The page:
What to Do When a WordPress Plugin Causes Errors

Plugins that cause error messages can normally be fixed directly through the admin area. If you start to see errors after installing a plugin, the solution is simple. Simpy go to http://www.yourwebsite.com/wp-admin/plugins.php and deactivate the plugin. You can then contact the plugin developer and determine whether was caused by your theme, another plugin, or by WordPress itself.

If you just installed a new version of WordPress and are seeing lots of error messages, it isn’t always clear which plugin is causing the problems. Therefore you need to determine which one is causing problems on your own.

The first thing you need to do is deactivate all of your plugins.

deactivate-plugins

If you are still seeing error messages when all plugins are deactivated, the error is probably being caused through a confliction between your theme and the new version of WordPress. To be sure, quickly change the theme to an unmodified default theme such as Twenty Ten, Twenty Eleven or Twenty Twelve.

If your current theme is not causing the problem, the problem lies with a plugin. Older plugins are more prone to causing conflictions, however there is no guarantee it’s their fault. Therefore, you need to reactivate each plugin one by one. This is the only assured way of determining which plugin is causing errors.

Once you know what plugin is causing the problem, deactivate it, and then contact the developer to report them of the issue.

What to Do When a WordPress Plugin Causes the White Screen of Death

The White Screen of Death sends WordPress users around the world into a panic every day. It displays an empty page on your live website and in your admin area, thus stopping you from resolving the issue directly through the admin area.

Firstly, deactivate all of your plugins. A quick way to do this is to rename the “plugins” folder located at www.yourwebsite.com/wp-content/plugins. Renaming the folder will deactivate all plugins and allow you to login to your admin area. You can do this using a File Transfer Protocol client such as FileZilla. Alternatively, you can do this using the file manager within your hosting control panel (e.g. cPanel).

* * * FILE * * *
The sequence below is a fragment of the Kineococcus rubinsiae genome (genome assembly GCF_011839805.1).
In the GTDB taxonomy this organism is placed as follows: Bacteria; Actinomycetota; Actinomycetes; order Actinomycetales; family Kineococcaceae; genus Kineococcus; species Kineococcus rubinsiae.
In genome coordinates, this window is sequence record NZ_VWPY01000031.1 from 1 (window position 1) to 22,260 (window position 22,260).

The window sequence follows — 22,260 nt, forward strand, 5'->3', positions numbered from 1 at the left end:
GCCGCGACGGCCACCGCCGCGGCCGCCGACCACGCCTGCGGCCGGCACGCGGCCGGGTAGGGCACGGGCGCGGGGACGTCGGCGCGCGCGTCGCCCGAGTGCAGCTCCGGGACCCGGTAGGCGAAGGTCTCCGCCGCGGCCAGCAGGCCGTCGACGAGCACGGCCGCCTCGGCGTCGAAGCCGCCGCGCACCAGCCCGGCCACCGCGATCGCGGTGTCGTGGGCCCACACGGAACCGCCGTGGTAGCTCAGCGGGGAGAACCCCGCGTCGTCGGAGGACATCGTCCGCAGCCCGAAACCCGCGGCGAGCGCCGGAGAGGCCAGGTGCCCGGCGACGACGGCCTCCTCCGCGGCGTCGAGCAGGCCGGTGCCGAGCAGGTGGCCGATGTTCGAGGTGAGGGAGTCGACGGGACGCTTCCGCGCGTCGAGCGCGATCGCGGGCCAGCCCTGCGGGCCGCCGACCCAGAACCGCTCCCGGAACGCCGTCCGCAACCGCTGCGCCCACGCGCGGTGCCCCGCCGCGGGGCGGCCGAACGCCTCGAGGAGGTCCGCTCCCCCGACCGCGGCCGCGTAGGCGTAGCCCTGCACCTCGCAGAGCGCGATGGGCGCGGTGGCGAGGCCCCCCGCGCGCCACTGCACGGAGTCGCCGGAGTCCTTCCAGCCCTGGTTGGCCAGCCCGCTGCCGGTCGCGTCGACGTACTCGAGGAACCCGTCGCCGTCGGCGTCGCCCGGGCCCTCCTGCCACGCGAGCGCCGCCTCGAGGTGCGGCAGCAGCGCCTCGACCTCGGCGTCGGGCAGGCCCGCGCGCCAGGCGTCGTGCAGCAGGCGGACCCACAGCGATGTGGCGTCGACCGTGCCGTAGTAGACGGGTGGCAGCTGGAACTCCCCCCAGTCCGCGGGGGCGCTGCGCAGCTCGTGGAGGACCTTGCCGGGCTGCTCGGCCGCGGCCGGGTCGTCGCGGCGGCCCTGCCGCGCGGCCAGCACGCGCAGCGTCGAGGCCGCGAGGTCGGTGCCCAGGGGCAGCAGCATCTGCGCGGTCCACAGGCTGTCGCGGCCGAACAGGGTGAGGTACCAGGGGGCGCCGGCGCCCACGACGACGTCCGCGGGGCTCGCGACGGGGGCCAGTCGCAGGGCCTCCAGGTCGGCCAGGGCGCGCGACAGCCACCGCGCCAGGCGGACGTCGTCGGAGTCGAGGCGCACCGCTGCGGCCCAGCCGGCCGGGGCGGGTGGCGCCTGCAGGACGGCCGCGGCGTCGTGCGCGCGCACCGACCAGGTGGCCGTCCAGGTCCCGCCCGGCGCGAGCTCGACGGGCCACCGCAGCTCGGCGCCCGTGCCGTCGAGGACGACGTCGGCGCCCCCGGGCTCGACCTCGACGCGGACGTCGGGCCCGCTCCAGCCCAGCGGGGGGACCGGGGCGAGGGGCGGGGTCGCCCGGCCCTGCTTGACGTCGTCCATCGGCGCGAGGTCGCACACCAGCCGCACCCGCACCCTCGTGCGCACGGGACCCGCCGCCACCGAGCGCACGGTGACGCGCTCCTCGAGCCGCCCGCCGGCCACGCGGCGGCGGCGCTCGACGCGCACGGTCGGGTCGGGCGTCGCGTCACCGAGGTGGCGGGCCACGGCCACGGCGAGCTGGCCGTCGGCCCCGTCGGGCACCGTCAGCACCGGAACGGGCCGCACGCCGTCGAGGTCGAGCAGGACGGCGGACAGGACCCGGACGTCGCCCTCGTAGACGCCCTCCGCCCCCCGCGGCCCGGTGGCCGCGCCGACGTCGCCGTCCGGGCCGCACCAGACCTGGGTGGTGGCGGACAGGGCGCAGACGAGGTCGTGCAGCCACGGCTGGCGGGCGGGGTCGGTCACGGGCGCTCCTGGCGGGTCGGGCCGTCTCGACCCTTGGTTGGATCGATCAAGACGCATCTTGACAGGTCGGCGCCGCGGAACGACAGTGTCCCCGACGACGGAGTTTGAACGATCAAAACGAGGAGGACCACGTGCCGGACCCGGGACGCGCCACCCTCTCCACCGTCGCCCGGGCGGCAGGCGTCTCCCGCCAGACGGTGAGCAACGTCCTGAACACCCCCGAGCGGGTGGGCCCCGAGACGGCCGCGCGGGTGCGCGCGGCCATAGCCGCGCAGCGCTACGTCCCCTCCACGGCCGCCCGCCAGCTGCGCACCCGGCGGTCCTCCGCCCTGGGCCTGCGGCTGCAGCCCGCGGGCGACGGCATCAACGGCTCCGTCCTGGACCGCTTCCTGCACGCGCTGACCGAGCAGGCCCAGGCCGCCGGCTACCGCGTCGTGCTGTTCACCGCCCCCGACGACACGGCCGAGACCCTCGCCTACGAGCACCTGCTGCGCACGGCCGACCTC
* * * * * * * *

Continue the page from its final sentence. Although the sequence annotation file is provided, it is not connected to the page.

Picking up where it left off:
Renaming your plugins folder is the simplest and most practical solution, however there are other ways to deactivate all of your plugins. One way is to delete all of your plugins (making sure to backup all of your plugin files beforehand). You can also deactivate all plugins via your website database. Simply go to the wp_options table and edit the value of active_plugins to a:0:{}.

If you have successfully deactivated all WordPress plugins and the white screen of death is still being shown, you need to revert to an unmodified version of one of the default WordPress themes (mentioned previously). To do this, simply backup your theme from www.yourwebsite.com/wp-content/themes/yourthemename to your computer. Then, delete the theme from your server. WordPress should then revert to one of the default WordPress themes, allowing you to access your admin area again.

Once you are logged into your access area, you need to determine exactly what caused your website to crash. If the white screen of death was shown when no plugins were activated, it was probably caused by your theme conflicting with WordPress or with a newly installed plugin.

When attempting to find the cause of the problem, you should keep using a default WordPress theme. This will allow you to be sure whether a plugin is also causing a problem.

If you previously changed the name of the plugins folder in order to deactivate all plugins, rename the folder back to “plugins”. You should then reactivate all plugins one by one, until you find the plugin that was causing the problem.